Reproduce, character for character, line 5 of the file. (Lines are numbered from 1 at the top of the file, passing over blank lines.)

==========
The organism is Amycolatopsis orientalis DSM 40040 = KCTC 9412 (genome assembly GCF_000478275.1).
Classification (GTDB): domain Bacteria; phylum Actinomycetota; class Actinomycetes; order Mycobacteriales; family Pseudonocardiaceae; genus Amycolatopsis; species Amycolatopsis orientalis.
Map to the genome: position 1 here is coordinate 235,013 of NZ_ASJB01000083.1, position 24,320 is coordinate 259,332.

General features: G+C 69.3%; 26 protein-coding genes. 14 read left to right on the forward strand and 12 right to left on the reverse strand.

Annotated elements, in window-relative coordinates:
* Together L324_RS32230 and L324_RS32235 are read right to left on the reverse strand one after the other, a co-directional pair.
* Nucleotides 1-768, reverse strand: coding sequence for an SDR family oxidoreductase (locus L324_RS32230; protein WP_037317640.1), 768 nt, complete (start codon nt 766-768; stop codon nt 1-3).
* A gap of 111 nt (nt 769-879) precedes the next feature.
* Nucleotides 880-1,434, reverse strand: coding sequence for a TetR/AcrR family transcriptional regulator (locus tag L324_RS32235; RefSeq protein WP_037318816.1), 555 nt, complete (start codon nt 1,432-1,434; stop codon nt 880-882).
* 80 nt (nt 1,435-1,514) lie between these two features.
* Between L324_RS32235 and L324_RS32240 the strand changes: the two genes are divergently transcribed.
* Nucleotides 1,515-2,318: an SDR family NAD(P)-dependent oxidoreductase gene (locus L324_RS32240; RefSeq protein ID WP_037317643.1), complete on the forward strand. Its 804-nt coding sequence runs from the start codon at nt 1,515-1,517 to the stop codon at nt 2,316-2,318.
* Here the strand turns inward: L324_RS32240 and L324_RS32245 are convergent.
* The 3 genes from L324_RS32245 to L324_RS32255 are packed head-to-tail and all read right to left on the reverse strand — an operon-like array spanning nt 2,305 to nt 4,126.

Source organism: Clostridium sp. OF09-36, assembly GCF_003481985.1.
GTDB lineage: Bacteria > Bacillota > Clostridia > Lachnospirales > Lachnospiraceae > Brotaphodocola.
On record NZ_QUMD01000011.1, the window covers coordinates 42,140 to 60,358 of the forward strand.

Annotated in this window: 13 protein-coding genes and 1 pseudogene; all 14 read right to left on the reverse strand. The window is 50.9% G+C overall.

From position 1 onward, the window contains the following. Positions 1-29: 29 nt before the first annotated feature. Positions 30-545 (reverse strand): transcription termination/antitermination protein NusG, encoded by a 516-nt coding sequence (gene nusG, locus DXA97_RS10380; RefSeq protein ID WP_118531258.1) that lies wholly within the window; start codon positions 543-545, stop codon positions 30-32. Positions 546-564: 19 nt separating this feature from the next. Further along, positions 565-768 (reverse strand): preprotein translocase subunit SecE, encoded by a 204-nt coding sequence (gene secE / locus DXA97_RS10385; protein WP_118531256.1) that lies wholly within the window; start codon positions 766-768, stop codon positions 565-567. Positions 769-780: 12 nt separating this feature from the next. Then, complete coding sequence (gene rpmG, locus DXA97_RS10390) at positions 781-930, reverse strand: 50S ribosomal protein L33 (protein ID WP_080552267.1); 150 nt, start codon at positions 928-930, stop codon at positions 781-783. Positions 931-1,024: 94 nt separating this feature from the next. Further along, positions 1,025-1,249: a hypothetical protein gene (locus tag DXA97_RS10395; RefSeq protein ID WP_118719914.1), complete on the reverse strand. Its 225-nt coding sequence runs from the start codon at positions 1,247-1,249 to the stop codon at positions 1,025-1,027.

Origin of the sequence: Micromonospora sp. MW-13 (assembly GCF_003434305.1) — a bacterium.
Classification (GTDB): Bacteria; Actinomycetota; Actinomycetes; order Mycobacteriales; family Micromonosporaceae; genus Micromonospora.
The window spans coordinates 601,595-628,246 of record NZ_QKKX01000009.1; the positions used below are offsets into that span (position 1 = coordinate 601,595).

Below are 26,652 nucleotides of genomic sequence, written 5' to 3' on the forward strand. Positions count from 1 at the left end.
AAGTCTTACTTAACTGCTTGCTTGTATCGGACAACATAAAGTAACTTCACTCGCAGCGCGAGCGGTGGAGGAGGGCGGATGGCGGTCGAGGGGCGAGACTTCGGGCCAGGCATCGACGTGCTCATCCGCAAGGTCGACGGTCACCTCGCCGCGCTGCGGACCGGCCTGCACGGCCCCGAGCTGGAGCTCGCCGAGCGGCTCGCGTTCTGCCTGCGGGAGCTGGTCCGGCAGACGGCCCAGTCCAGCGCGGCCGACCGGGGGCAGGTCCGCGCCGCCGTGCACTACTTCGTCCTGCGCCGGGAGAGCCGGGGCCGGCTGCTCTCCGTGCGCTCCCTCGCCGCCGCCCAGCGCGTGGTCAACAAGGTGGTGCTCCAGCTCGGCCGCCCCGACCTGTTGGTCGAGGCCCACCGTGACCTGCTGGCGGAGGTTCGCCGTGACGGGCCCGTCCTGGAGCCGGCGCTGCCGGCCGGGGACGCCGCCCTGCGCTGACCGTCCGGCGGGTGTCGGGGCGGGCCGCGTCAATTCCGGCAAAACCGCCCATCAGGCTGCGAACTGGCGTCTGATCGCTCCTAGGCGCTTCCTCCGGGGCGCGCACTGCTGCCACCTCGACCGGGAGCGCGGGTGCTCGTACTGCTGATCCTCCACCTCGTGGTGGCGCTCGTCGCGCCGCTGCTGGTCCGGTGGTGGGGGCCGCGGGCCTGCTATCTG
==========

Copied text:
Annotated elements, in window-relative coordinates: